- $\small X_{solvent}$ is mole fraction of the solvent - the ratio of moles of the solvent to moles of the entire solution

If there are more than two components in the solution, Dalton's law of partial pressures must be applied.

Raoult's law is only accurate for ideal solutions. A solution is considered ideal when the interactions between all molecules are the same as the interactions between molecules of the same chemical. Mixtures of different molecules are never ideal, but we can treat them as if they were to simplify our calculations.

Let's use this vapor pressure equation in an exercise:

What is the vapor pressure of a solution made by dissolving 100 grams of glucose (C_{6}H_{12}O_{6}) in 500 grams of water? The vapor pressure of pure water is 47.1 torr at 37 °C.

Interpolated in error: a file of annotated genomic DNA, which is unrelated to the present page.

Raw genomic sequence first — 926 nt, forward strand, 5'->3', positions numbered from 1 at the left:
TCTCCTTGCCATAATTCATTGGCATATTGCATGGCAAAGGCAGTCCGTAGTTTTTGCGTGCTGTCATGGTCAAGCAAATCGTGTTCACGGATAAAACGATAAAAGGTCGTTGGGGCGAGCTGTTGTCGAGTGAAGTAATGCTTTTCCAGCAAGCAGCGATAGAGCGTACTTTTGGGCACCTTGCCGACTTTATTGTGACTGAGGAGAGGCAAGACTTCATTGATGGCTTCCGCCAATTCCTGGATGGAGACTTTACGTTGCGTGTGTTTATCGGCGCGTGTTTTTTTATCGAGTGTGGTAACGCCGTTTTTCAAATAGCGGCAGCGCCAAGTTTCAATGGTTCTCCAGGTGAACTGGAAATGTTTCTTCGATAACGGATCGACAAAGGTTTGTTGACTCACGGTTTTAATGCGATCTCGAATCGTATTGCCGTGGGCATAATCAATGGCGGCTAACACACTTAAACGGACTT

- Calculate the mole fraction of water (the solvent).

- $\small X_{solvent} = \frac{n_{water}}{n_{glucose} + n_{water}}$.
- Molar mass of water is 18
^{g}/_{mol}, and for glucose it is 180.2^{g}/_{mol}. - $\small n_{water} = 500 / 18 = 27.70 mol$.
- $\small n_{glucose} = 100 / 180.2 = 0.555 mol$.
- $\small X_{solvent} = 27.70 / (27.70 + 0.555) = 0.98$.

- Using Rault's law

- $\small P_{solution} = 47.1 * 0.98 = 46.16 \space torr$

Now you know how to calculate vapor pressure on your own. Both of these equations might look intimidating at first, but, once you understand them, they turn out to be very easy. Remember to check out our other calculators, for example, the osmotic pressure calculator.

## FAQ

### What is the boiling temperature at 60% of the atmospheric pressure (0.6 atm)?

It is 86.35°C. You can use the Omnicalculator Vapor pressure calculator or the Clausius Claperyron equation as follows: